The decision whether to commence or continue prosecution of sexual assault offences is a significant aspect of the criminal justice process. The DPPs in each jurisdiction exercise considerable discretion in deciding both whether to prosecute alleged offenders and how any such prosecution should proceed. This discretion is subject to prosecution policies or guidelines in each jurisdiction.
The available data appear to indicate that substantial numbers of sexual assault cases are discontinued by prosecutors—both before and after indictment. Many of these, perhaps up to half, are withdrawn because of the attitude of the victim. While some of these cases would also have encountered evidentiary issues—and hence may have been subject to ‘subtle’ encouragement to withdraw—others feared re-victimisation from the defendant or the court process, and it is likely many victims withdraw in the context of ongoing family violence.
This suggests that it may be possible, and desirable, to reduce attrition rates at the prosecution stage by providing additional support and information to victims. The Commissions are interested in what steps should be taken to reduce the attrition of sexual assault cases during the prosecution phase, including in relation to sexual assault perpetrated in a family violence context.
It may be possible to identify best practice in the policies and guidelines of DPPs in dealing with sexual assault cases, including, for example, in relation to referral of victims and witnesses to relevant support services; consultation with victims in relation to prosecutorial decisions; and the provision of information and assistance more generally. The Commissions are especially interested to learn whether any policies, practices or guidelines should be introduced to deal with sexual assault perpetrated in a family violence context.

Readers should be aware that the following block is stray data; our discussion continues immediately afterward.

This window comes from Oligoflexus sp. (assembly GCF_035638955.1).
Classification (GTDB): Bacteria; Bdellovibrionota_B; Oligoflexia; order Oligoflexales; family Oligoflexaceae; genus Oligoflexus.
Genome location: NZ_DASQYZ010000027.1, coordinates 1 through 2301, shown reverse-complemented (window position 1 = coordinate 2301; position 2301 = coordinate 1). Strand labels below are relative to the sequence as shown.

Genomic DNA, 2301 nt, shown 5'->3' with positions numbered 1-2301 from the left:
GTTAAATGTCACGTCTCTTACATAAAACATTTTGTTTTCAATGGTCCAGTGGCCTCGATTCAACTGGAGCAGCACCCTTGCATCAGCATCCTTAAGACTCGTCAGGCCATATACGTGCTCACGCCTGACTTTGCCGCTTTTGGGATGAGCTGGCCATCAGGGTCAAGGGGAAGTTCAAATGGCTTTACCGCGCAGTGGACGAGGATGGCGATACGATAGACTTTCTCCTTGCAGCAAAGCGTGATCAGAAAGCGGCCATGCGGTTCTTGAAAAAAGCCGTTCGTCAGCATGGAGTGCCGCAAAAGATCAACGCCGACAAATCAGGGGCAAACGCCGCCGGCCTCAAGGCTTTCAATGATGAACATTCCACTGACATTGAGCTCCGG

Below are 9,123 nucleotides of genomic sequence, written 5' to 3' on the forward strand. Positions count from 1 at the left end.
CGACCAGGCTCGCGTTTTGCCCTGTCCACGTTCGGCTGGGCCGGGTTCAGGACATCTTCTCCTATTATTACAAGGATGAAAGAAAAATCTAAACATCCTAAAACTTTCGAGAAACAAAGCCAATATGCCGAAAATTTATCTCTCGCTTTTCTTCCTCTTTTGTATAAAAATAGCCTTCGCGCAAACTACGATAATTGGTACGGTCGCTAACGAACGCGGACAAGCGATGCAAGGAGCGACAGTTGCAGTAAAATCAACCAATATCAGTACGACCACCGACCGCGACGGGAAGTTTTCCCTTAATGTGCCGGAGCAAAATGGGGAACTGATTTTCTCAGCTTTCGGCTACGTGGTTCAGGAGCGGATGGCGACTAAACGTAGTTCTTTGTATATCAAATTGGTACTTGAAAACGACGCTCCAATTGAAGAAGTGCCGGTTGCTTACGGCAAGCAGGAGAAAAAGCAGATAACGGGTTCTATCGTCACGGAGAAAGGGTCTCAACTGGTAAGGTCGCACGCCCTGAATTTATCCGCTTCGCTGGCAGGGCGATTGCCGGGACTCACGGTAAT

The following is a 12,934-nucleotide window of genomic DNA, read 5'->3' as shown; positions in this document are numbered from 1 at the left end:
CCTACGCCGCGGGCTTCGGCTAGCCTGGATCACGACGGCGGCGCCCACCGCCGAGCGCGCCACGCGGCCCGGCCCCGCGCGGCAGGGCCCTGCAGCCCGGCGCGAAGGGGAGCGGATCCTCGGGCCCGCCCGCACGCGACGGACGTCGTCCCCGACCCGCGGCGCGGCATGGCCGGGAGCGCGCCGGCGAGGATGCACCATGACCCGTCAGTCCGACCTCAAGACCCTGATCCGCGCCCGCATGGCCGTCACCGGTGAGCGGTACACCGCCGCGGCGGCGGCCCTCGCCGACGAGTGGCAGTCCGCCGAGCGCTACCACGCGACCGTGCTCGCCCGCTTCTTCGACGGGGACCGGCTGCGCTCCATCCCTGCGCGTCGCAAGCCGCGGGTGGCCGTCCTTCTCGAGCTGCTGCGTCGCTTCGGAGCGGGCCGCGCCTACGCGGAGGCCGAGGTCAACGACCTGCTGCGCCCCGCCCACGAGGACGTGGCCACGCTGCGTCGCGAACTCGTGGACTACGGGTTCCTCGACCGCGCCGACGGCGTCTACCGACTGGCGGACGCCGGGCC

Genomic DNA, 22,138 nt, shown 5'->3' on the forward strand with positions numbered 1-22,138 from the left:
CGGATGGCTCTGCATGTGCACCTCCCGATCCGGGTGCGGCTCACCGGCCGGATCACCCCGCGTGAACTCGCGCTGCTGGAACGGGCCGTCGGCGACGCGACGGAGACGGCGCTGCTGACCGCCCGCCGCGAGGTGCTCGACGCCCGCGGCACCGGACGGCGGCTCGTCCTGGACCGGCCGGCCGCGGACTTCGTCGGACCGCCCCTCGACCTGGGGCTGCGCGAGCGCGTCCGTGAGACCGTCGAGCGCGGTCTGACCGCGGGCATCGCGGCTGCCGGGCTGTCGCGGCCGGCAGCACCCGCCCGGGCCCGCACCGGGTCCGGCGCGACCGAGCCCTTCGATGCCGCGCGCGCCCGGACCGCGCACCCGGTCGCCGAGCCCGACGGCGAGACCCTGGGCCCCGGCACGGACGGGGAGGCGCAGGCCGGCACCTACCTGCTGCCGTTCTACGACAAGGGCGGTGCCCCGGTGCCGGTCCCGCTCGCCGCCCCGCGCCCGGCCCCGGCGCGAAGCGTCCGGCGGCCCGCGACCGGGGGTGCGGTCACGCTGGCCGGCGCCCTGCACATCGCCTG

Proposal 17–2 Commonwealth, state and territory Directors of Public Prosecution should ensure that prosecutorial guidelines and policies:
- facilitate the referral of victims and witnesses of sexual assault to appropriate welfare, health, counselling and other support services;
- require consultation with victims of sexual assault about key prosecutorial decisions including whether to prosecute, discontinue a prosecution or agree to a charge or fact bargain;
- require the ongoing provision of information to victims of sexual assault about the status and progress of proceedings;
- facilitate the provision of assistance to victims and witnesses of sexual assault in understanding the legal and court process;
- ensure that family violence protection orders or stalking intervention orders are sought in all relevant circumstances; and
- require referral of victims and witnesses of sexual assault of victims to providers of personal legal advice in related areas, such as family law and victims’ compensation.